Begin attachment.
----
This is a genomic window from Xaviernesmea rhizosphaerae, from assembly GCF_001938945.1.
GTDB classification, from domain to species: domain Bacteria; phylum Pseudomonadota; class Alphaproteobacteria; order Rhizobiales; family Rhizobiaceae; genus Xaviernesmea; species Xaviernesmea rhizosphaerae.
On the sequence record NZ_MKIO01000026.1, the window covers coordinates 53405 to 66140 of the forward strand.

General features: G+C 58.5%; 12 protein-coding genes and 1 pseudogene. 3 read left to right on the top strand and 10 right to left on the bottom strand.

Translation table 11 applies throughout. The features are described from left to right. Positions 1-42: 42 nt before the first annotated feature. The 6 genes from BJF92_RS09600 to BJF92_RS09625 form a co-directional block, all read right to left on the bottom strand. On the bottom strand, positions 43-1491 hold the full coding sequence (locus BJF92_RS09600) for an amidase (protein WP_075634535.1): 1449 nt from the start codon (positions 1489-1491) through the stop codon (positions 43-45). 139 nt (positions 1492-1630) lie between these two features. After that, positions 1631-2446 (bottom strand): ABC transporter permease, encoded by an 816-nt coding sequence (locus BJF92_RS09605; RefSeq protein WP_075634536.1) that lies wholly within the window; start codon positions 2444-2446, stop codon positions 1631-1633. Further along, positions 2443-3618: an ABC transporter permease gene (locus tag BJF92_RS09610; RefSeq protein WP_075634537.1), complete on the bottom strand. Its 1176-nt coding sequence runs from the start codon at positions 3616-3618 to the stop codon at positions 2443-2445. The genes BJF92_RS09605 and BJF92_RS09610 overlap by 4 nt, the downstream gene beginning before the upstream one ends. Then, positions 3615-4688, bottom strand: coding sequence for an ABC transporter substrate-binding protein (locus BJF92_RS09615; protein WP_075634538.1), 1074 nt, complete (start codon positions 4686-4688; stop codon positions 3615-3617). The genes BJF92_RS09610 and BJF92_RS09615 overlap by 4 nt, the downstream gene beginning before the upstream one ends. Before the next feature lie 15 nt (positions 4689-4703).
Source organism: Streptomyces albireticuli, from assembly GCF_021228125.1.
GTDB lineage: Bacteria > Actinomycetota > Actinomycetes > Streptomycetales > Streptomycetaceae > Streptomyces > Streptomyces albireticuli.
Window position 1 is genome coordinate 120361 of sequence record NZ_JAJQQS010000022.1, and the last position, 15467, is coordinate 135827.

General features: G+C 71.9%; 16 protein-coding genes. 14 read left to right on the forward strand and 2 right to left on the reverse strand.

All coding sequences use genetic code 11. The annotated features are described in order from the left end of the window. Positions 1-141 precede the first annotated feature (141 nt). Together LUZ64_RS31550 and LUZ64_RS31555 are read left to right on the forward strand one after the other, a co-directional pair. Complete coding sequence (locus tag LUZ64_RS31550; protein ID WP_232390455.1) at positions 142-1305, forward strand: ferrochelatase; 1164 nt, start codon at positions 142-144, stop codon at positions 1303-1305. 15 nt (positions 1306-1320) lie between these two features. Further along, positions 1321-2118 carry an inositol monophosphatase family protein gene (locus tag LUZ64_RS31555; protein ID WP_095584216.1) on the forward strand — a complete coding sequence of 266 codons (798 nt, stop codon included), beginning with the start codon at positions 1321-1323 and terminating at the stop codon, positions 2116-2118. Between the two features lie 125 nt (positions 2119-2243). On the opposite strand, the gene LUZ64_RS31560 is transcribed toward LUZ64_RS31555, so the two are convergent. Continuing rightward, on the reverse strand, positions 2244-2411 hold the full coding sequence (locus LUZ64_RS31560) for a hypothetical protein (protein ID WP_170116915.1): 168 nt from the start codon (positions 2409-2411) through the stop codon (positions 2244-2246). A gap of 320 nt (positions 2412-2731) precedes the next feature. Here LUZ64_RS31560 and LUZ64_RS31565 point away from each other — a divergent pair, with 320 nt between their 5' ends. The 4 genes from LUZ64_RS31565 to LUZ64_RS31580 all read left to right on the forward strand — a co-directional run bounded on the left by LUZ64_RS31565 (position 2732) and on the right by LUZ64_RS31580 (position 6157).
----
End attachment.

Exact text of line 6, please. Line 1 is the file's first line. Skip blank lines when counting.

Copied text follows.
Source organism: Streptomyces albireticuli, from assembly GCF_021228125.1.